Nabil and team SS at the 2013 NC Regional. While we prepared well for this event, I remember we had to scoot back almost a foot because the platform was like squatting on a downhill ramp! Nice shades, Nabil!
We’ve written many posts and cited lots of articles on improving our mental game. While I’m not an expert on sports psychology, after years of coaching, you can start to notice trends of how athletes work and how they tend to react or respond in different competitive situations. You’ve heard me speak about “Suppressive Imagery/Focus”. This is when you see yourself missing right before you make an attempt, worrying about “choking” or how you will look after a play or attempt when the pressure is on. Competition for many can simply be looked at as a battle against your own self-doubt or negative imagery. A big chunk of this is genetic, but self-doubt can also stem from lack of preparation, not having a true grasp of a skill itself, or an inability to handle or adjust to performing the skill in different environments, such as the ones on the competition floor. So what does practice have to do with it? Literally…EVERYTHING! While everyone is wired differently in handling nervousness and self-doubt during competition, we all have an ability to work on our weaknesses and an ability improve our mental game by facilitating game-like situations in practice.
I’ll never forget speaking with Kendrick Farris at the SPS meet last year. While I think I’ve shared it with you before, he drove the point home about his mindset of practice and that if you don’t mentally prepare for the competitive environment, your PR’s in practice are just teasers and not, by any means, guarantees. As a coach and as an athlete, this resinated with me in how I approach practice mentally. It can be easy to give yourself a false sense of accomplishment with how you set up your practice environment. In practice, you can make it as comfy as you choose….your weights, your coach, your music, your cheering squad, no judges, and you can take all the time you want. But, as a competitor, you know it really means nothing if you can’t produce the same result out on the playing field. So what does it truly mean to be “competition ready”? How can you get a better idea of how you’ll actually perform out there? It simply boils down to is how well you facilitated this in your practice. Ask yourself these questions. Do you practice with this big picture in mind? During practice, do you “seek out” and address these external factors that may effect your performance? Do you try to make things harder or more challenging in practice? Do you hold yourself to the judging standards of competition in practice or do you let things slide? How comfortable do you need to be to hit skills? Can you hit a skill in multiple environments (different equipment, higher rings or bars, people moving around you, distractions, or without loud, blasting music)? Can you perform the same on a hot or cold day or with any gear of your choosing? In terms of analyzing your practice performances, how do you determine what a “good session” was? Is it beating your fellow competitors on the field that morning, or with how things “felt”? Do you think about or follow an intended strategy? Do you write down things you think you should do better on? Do you cut things short in practice just to get a faster time or do you try to mimic the exact game day scenarios?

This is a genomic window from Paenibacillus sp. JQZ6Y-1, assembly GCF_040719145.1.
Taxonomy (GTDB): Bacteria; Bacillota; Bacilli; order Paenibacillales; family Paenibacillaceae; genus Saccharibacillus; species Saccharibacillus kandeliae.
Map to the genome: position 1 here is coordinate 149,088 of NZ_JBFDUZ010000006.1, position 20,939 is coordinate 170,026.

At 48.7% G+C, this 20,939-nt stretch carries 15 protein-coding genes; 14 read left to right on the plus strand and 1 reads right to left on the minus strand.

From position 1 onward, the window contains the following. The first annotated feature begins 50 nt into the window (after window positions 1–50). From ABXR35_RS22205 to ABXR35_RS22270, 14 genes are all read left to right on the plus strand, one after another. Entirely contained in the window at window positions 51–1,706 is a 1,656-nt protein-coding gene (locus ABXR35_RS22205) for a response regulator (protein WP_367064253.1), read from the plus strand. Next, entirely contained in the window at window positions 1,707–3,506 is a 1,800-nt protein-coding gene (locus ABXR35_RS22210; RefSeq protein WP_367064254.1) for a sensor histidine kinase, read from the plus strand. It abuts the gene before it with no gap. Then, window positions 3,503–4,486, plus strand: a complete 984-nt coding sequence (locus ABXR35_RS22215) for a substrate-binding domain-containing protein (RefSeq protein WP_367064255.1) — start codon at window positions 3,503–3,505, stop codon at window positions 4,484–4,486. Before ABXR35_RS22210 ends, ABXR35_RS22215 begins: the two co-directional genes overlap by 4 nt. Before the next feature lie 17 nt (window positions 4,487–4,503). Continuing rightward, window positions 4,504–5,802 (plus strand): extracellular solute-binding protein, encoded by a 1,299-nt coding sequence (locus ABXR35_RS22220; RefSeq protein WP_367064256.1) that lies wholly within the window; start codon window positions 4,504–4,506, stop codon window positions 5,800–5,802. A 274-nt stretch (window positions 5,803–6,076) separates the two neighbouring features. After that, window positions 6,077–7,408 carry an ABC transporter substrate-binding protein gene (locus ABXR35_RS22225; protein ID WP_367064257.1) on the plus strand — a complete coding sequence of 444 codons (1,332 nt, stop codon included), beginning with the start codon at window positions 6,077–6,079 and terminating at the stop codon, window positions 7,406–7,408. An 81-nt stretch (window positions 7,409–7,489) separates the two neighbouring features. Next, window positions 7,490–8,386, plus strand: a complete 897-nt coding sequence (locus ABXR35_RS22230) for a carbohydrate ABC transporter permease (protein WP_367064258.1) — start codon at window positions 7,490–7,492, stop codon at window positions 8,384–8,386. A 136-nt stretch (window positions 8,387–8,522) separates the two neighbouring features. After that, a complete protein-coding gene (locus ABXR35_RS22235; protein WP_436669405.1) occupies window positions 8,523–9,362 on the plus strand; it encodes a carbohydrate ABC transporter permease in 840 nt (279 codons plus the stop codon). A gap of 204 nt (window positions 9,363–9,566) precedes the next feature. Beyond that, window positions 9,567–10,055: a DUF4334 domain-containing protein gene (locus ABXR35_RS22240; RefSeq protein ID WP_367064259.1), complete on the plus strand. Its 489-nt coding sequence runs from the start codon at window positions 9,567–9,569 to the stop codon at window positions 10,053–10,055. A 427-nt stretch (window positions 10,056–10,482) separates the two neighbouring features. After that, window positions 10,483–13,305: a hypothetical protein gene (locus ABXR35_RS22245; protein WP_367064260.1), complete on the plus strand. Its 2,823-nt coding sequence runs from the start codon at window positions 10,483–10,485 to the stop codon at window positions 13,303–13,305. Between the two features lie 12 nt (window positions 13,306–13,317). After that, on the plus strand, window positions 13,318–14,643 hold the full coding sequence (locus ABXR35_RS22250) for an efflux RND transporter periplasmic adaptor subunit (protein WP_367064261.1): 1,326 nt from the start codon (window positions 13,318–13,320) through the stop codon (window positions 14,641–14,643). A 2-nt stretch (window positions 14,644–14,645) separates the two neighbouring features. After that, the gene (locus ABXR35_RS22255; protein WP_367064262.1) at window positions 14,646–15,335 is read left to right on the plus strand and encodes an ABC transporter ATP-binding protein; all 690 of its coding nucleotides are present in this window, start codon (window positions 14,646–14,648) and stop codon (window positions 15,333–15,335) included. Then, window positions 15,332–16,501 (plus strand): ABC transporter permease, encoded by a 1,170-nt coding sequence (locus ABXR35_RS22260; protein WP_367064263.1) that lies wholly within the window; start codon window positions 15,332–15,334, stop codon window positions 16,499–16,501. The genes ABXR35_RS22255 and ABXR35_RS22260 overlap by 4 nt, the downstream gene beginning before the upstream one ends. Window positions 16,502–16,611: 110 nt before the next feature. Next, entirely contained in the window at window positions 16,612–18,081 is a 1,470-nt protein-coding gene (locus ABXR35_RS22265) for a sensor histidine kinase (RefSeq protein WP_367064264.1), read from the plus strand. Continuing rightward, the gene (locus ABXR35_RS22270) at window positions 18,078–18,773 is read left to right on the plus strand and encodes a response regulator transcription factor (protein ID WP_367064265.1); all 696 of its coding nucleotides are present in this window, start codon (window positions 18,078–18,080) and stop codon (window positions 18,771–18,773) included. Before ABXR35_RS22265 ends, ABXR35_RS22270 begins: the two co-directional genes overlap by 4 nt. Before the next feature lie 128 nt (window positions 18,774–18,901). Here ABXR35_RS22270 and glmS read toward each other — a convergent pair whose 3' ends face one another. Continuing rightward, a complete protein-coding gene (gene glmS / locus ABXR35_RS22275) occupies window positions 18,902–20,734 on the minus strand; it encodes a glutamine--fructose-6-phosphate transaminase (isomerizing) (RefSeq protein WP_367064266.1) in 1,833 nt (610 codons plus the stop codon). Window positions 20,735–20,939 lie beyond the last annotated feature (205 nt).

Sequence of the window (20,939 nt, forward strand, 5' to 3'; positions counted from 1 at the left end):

As a competitor, it’s about putting in the work. But HOW you put in that work on a day-to- day basis gives you the truest gauge of how you’ll perform on the floor. So keep this in mind. If you haven’t accounted for these things, don’t expect it to be smooth sailing out there. If you have accounted for them, you can expect to do better when the time comes to shine. Be accountable for your weaknesses but don’t put so much weight on the outcome of performance when you are just simply working on them. At the end of the day, it is just practice. Lastly, keep your mind on the “Bigger Picture” as Marko eluded to in his post this week.